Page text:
An open letter published Saturday by six former personal attendants to Buddhist leader Sakyong Mipham accused him of physical, sexual, and emotional abuse, and financial mismanagement.
If true, the allegations stand in stark contrast to the public image that Mipham, 56, has cultivated as a bestselling author on mindfulness and compassion and the head of the Buddhist group Shambhala International.
The letter’s authors all served as “kusung,” or attendants — a position that combines the roles of Mipham’s domestic valet, butler, secretary, and body guard. The former attendants say they were motivated to come forward by “a moral obligation to alert others” about Mipham’s “disturbing pattern of behavior.” Their allegations against Mipham include:
- Groping one female attendant, Allya F. Canepa, then asking her for oral sex so that he could get to sleep;
- Hitting and biting others, including his students and attendants;
- Demanding that a group of students strip naked during a drunken party;
- Sexually harassing and belittling female attendants;
- Pursuing sexual relationships with new students and married students;
- Binge drinking to the point that one of his attendants, Ben Medrano, was allegedly given a letter empowering him to cut off Mipham’s alcohol consumption;
- Exorbitant spending on items like luxury vacations and skin-care products. Medrano reported a phone call in which Mipham allegedly screamed, “I want my fucking Audi!”
One of the former attendants, Craig Morman, also said that he witnessed part of a previously reported incident in which a woman says Mipham forced himself on her in Santiago, Chile, in 2002. Two other former attendants, Medrano and Canepa, said they heard of the incident years before it became public.
The letter alleges specific incidents of sexual harassment by other senior leaders within Shambhala, but it does not name them.
ThinkProgress has not confirmed the letter’s allegations.
A lawyer for Mipham, who has also gone by the names Osel R. Mukpo and Mipham J. Mukpo, did not return a request for comment. Mipham has previously denied engaging in any criminal sexual conduct.
In a letter to Shambhala members on Monday, the group’s interim board of directors said it “strongly disapprove[s]” of the behavior the former attendants described.
“We will now turn our attention to exploring how to go forward as we work with these recent reports of Sakyong Mipham Rinpoche’s behavior,” the letter said. “We will engage with the various Shambhala leadership groups… to determine structures of governance that make most sense for Shambhala now and in the future.”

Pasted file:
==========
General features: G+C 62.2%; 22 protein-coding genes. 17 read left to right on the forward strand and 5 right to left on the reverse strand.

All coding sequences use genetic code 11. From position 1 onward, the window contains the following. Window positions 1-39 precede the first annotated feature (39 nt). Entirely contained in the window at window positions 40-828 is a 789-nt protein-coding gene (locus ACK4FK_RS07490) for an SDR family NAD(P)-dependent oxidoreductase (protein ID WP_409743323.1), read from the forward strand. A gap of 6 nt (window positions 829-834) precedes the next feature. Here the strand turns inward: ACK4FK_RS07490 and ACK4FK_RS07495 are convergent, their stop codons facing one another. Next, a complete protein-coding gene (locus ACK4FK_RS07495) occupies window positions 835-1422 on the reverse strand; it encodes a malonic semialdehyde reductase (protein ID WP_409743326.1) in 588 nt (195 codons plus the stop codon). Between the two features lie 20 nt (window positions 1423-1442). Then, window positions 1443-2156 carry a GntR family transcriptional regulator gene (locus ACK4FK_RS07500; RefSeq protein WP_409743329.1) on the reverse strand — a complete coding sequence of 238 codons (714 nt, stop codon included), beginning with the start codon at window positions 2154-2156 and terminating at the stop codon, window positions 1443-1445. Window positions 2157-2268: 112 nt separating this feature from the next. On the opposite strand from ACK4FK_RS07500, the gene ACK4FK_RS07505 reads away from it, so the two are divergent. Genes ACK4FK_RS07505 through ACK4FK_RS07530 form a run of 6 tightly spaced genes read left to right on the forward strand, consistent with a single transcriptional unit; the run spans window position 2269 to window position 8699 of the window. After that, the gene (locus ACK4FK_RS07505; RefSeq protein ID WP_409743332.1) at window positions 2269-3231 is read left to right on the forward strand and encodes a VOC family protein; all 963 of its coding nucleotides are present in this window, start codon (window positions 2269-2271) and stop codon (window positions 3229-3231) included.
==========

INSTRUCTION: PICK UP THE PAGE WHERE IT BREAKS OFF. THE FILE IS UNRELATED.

Shambhala did not return ThinkProgress’ request for comment.
The Council of the Makkyi Rabjam, an internal governing body within Shambhala that oversees the kusung program, also sent a letter to its members saying it “recognize[s] that there is truth in these accounts.”
“We are deeply sorry for missing or not understanding some of the warning signs and for our part in enabling these behaviors to occur,” the council’s statement read. “Our mandate is to create a safe container for our community to practice in, and we are heartbroken that we failed many people in that effort.”
Mipham temporarily stepped down last July after the advocacy group Buddhist Project Sunshine began to publish a series of four reports with allegations that he sexually assaulted several of his female students.
A report issued earlier this month by the law firm Wickwire Holm, which Shambhala commissioned, found that Mipham drunkenly kissed and groped a woman without her consent, pressured other women into sex, and sought sex from his female students for years. That report only investigated two out of ten claims of sexual misconduct by Mipham, and advocates have criticized its scope.
In a letter to Shambhala members in response to the Wickwire Holm report, Mipham said he was planning to “travel and enter retreat for the next several months.” It is not clear if or when he will resume his full teaching and administrative duties over Shambhala.
UPDATE (2/20/2019): In a letter to Shambhala International members Wednesday morning, the group’s teachers, called “acharyas,” called for Sakyong Mipham to stop teaching “for the foreseeable future” and said they were “shifting our emphasis from our role as representatives of [Mipham] to fully supporting the journey of the [community].”
The letter was signed by some of the most well-known Shambhala teachers, including the author Pema Chodron, Fleet Maull, and Judith Simmer-Brown.
“No one knows what this path forward will look like,” the letter read. “However, we are committed to asking the hard questions and working with all of you, the Process Team, and the Interim Board to the best of our ability. We aspire to create a future where we can all feel safe and proud as Shambhalians.”
Do you have information about sexual misconduct in Shambhala or another religious organization? Contact reporter Joshua Eaton by email at firstname.lastname@example.org or by Signal at 202–684–1030.